BY PATRICK NEAS | MARCH 02, 2019 12:00 AM | UPDATED MARCH 02, 2019 12:00 AM

The concert will begin with the classic curtain-raiser, the “William Tell” Overture by Rossini. I’ve discussed this piece with conductor Riccardo Muti, who wished that audiences would put all thoughts of the “Lone Ranger” and “Looney Tunes” cartoons out of their mind and listen to the overture for what it is — a revolutionary call to arms.

Mendelssohn is a composer with one foot in the classical era and the other in the romantic. His Symphony No. 3 “Scottish” is a great example of this classical/romantic mix.

A classical, four-movement symphony, “Scottish” manages to paint a picture of Scotland, for which Mendelssohn had an abiding affection.

After a walking tour of Scotland, Mendelssohn wrote his family: “In the deep twilight we went today to the palace were Queen Mary lived and loved ….The chapel below is now roofless. Grass and ivy thrive there and at the broken altar where Mary was crowned Queen of Scotland. Everything is ruined, decayed, and the clear heavens pour in. I think I have found there the beginning of my ‘Scottish’ Symphony.”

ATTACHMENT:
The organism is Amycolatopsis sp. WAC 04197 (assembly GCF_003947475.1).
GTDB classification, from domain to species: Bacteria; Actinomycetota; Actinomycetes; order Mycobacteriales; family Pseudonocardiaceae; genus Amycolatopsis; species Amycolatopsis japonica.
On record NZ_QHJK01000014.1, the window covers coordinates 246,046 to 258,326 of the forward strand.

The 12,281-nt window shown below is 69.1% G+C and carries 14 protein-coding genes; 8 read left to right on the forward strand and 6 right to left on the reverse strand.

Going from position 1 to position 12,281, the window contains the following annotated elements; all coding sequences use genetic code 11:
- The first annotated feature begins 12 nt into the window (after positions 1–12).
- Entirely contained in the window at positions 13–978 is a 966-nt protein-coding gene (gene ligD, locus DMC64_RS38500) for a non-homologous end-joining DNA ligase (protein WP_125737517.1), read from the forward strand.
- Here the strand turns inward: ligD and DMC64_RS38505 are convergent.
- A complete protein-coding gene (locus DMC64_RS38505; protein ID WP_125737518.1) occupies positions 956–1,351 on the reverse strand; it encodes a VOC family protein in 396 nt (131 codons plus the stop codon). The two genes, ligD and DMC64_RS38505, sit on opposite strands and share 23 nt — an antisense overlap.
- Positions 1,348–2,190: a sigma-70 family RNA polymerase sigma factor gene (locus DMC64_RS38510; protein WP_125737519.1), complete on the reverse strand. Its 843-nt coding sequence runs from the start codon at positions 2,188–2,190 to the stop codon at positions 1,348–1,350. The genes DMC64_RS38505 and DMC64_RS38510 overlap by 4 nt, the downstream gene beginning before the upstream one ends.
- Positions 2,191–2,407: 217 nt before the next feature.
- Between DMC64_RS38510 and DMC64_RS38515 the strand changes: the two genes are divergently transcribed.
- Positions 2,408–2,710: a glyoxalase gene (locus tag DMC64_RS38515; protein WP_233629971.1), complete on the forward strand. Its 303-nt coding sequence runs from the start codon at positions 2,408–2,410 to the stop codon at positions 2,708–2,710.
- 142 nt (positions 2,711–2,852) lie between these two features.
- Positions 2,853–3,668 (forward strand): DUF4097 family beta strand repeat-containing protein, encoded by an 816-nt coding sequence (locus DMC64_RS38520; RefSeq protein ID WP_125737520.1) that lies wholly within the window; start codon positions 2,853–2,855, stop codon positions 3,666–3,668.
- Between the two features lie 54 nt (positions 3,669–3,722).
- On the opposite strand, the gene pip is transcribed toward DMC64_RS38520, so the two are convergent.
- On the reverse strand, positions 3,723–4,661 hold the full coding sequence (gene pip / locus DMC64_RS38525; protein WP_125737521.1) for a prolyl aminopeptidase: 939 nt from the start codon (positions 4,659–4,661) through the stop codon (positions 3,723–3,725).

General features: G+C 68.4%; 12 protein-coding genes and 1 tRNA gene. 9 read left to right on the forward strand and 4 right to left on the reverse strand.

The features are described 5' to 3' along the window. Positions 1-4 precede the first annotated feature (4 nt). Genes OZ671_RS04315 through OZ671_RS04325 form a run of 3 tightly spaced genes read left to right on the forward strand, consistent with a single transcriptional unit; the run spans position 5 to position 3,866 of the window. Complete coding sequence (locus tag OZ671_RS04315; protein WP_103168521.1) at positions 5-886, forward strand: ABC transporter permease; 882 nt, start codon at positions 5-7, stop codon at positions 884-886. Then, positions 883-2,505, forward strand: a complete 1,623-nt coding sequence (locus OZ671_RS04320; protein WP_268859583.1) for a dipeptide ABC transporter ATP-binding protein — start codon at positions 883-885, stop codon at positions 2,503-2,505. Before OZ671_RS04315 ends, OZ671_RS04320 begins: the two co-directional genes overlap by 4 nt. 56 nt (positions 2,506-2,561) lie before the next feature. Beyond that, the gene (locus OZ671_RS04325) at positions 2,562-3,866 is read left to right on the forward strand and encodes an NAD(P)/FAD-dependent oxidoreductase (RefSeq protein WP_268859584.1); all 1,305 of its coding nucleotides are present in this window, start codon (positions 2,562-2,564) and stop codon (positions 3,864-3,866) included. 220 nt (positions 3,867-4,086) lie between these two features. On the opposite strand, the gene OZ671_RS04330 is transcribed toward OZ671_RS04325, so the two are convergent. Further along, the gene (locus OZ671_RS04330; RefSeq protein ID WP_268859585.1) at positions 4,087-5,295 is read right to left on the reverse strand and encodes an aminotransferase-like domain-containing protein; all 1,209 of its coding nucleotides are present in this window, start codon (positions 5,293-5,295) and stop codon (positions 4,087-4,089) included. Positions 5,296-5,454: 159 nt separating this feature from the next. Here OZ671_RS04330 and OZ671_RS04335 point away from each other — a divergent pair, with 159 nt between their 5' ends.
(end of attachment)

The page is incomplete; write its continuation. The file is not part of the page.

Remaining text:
American composer Samuel Barber was commissioned to write his Piano Concerto by G. Schirmer Inc. to celebrate the centennial of the music publisher’s founding. Since its first performance by pianist John Browning and the Boston Symphony in 1962, the work has had the reputation of being fiendishly difficult.

It is certainly virtuosic and requires a pianist of great strength to pull it off, but it’s also full of Barber’s trademark lyricism, so the pianist needs to be exquisitely sensitive as well. Bax is well-qualified on both counts.

8 p.m. March 8 and 9 and 2 p.m. March 10. Helzberg Hall, Kauffman Center for the Performing Arts. $25-$85. 816-471-0400 or www.kcsymphony.org.

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